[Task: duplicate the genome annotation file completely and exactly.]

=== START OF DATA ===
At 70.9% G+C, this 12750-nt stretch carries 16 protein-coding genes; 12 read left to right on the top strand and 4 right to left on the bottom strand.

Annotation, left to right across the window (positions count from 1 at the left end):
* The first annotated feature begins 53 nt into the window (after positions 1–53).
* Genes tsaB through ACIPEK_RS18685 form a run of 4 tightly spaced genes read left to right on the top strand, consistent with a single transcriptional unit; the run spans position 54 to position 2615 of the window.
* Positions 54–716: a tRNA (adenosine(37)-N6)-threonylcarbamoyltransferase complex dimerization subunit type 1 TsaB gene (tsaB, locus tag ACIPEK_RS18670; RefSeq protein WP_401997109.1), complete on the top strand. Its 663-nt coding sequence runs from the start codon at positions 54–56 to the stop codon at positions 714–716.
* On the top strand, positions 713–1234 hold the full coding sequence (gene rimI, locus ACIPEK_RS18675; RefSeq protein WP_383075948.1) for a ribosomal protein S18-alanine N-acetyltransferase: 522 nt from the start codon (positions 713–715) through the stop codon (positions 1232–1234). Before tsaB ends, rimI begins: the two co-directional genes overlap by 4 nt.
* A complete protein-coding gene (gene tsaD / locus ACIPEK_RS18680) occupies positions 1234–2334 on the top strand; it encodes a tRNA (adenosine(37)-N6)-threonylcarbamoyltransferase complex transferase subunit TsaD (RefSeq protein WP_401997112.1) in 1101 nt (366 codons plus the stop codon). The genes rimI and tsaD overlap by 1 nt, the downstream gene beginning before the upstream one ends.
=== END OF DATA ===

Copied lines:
At 70.9% G+C, this 12750-nt stretch carries 16 protein-coding genes; 12 read left to right on the top strand and 4 right to left on the bottom strand.

Annotation, left to right across the window (positions count from 1 at the left end):
* The first annotated feature begins 53 nt into the window (after positions 1–53).
* Genes tsaB through ACIPEK_RS18685 form a run of 4 tightly spaced genes read left to right on the top strand, consistent with a single transcriptional unit; the run spans position 54 to position 2615 of the window.
* Positions 54–716: a tRNA (adenosine(37)-N6)-threonylcarbamoyltransferase complex dimerization subunit type 1 TsaB gene (tsaB, locus tag ACIPEK_RS18670; RefSeq protein WP_401997109.1), complete on the top strand. Its 663-nt coding sequence runs from the start codon at positions 54–56 to the stop codon at positions 714–716.
* On the top strand, positions 713–1234 hold the full coding sequence (gene rimI, locus ACIPEK_RS18675; RefSeq protein WP_383075948.1) for a ribosomal protein S18-alanine N-acetyltransferase: 522 nt from the start codon (positions 713–715) through the stop codon (positions 1232–1234). Before tsaB ends, rimI begins: the two co-directional genes overlap by 4 nt.
* A complete protein-coding gene (gene tsaD / locus ACIPEK_RS18680) occupies positions 1234–2334 on the top strand; it encodes a tRNA (adenosine(37)-N6)-threonylcarbamoyltransferase complex transferase subunit TsaD (RefSeq protein WP_401997112.1) in 1101 nt (366 codons plus the stop codon). The genes rimI and tsaD overlap by 1 nt, the downstream gene beginning before the upstream one ends.